I find that watching the unfolding of “Depression II: The Global Meltdown” is a little like watching House M.D. Teams of highly-credentialed experts offer proposed diagnoses, each of which appears plausible as long as the expert is talking. I don’t know nearly enough to evaluate whose ideas best fit the circumstances, but I watch with interest as they try them out, one by one, and nothing seems to account for the mysterious malady. Every now and then, I’m alert enough to think, “But if it were malaria, she’d be…” and anticipate a plot twist, but usually I’m quite completely out of m y depth.
On the other hand, when Lee Pickard points out that the very investment firms whose precarious health is giving the world economy an acute illness are the ones that the SEC exempted from minimally common-sense investment restrictions, I hear Hugh Laurie’s voice barking out the ingeniously improbable etiology of the dire disease. Unfortunately, they haven’t devised antibiotics to combat the effects that privileged parasitic greed inflicts on complicit hosts.
After a deliciously restful night, I drifted down to St. Chrysostom’s to get ready for the big Homecoming service (the day after Rome observes the Feast of St. John Chrysostom). Fr. David Hefling had his deacon, his seminarian, the full choir (of about six souls, I think) and a crucifer and thurifer for us, so we made a majestic procession. I had realized yesterday that I haven’t preached at a regular Sunday service in ages — more than a year, I think. And there was no 8 o’clock service to warm up with.
No matter; everything worked out fine. (I’ll add the sermon itself in the extended portion of the post.) I felt my pacing was rusty, and the lip of the pulpit desk was slight enough that I had to catch slipping pages a couple of times, but I don’t recall losing my place at all. And after the service, as I stood in the narthex nodding and shaking hands, who greeted me but Dylan! I knew she might attend, but I didn’t recognize her because I was looking for the 2001 version, not the new and improved 2008 version. I’m actually relieved I didn’t know she was there, because I wasn’t focusing on her (the one known attender in the midst of an unknown congregation). The windows at St. Chrysostom’s are lovely depictions, devoting special attention to early theologians. I’ll Flickr-post some of the pictures I took as soon as I get home and upload them; unfortunately, Chrysostom himself suffered from lens shake that I couldn’t overcome. All in all, though, the service was lovely and the opportunity to visit with David and Michael, and to meet Dylan, all made for a fine trip.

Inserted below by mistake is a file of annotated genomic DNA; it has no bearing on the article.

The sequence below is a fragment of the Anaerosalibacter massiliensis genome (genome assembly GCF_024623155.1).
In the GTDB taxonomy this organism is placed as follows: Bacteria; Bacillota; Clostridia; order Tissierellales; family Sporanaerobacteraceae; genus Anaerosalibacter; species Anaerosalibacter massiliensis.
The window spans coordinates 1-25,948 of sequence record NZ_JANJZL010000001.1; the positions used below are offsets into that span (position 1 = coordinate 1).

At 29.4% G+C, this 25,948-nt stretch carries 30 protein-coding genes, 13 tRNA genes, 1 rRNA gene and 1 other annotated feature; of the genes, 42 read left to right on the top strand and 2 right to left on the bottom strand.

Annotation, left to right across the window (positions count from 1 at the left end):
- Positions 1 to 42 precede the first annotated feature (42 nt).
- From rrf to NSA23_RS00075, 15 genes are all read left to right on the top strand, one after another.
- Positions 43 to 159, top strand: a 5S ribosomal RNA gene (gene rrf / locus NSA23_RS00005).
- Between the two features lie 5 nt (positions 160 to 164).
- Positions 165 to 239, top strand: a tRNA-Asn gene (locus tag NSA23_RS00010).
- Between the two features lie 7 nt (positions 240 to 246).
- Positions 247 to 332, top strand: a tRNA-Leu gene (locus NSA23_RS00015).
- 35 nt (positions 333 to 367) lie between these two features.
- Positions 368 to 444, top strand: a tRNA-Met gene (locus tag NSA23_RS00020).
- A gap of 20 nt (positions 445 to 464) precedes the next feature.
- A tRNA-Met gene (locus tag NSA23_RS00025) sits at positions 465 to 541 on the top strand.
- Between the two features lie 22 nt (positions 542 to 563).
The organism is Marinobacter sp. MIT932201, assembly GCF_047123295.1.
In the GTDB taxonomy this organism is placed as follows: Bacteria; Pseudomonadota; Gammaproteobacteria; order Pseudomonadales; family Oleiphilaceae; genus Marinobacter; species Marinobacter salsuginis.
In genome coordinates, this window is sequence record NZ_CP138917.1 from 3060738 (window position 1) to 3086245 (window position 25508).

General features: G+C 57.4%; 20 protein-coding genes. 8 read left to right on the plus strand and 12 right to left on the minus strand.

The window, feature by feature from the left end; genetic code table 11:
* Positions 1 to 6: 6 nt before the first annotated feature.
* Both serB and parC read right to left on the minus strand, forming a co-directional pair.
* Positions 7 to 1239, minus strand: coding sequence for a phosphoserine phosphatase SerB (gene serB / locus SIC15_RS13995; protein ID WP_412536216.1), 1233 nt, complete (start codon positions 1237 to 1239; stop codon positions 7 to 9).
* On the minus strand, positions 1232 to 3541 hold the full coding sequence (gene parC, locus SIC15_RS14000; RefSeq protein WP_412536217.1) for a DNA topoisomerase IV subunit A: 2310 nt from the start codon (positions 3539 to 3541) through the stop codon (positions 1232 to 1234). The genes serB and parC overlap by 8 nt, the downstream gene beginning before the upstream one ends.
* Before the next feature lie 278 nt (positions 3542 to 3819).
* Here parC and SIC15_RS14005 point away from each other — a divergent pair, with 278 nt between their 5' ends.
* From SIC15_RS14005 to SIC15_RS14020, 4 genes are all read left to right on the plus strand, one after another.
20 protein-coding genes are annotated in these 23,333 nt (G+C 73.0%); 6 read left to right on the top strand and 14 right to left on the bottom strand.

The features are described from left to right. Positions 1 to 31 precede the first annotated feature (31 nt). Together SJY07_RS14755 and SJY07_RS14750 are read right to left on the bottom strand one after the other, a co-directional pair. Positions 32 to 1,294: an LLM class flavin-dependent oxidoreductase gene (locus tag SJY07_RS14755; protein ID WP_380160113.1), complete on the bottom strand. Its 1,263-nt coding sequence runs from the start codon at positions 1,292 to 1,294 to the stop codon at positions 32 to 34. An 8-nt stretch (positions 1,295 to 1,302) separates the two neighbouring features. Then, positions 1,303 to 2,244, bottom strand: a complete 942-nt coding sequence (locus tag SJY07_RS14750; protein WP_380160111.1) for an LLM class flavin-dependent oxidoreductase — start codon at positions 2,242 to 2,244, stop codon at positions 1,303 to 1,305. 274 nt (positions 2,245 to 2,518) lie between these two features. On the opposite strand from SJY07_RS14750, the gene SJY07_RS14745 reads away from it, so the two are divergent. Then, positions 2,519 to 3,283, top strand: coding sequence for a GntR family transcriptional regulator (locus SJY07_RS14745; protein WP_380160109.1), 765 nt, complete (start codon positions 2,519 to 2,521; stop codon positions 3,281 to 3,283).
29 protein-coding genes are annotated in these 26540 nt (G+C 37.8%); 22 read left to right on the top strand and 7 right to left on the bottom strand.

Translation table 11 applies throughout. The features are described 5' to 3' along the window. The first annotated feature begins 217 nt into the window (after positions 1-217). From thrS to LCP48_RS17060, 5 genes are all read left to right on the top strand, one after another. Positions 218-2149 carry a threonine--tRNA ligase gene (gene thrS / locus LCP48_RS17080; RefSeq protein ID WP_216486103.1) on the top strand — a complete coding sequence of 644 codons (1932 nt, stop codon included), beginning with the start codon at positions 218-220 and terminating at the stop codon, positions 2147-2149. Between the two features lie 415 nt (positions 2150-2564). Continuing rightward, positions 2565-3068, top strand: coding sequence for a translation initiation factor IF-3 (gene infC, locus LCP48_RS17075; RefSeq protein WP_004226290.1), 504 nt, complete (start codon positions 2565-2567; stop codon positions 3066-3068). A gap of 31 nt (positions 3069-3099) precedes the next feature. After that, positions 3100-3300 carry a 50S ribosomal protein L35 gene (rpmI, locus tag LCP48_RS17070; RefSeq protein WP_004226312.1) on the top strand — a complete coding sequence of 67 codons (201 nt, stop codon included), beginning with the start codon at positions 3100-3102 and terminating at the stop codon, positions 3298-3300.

Continue reading Under Chrysostom’s Watchful Gaze
I’m theologian, not an airline executive, but if it were my job to rescue a struggling airline, I think I’d not nickel-and-dime customers, but would try to impress them and earn their loyalty and appreciation. I guess that shows how little I understand about the airline industry.
Later: we’re sitting on the plane at the gate, watching a team of mechanics try to bend a strip of wing metal back into place with their hands. Oops, here’s an older guy using a real tool! And now they’ve all left, abandoning their ladder at the wing.
Later still: this plane deemed “out of spec.” Uncertain what they’ll do with us.
End of the story: we boarded another plane a half-hour or so later, and made our way to Boston safely and without further mishap. I still feel bad for the bird.
Matthew Butterick’s excellent guide to elementary computer typography addresses itself principally to lawyers, but a whole lot of church bulletins, web sites, and correspondence would look better if the clergy (and staff) followed Matthew’s advice.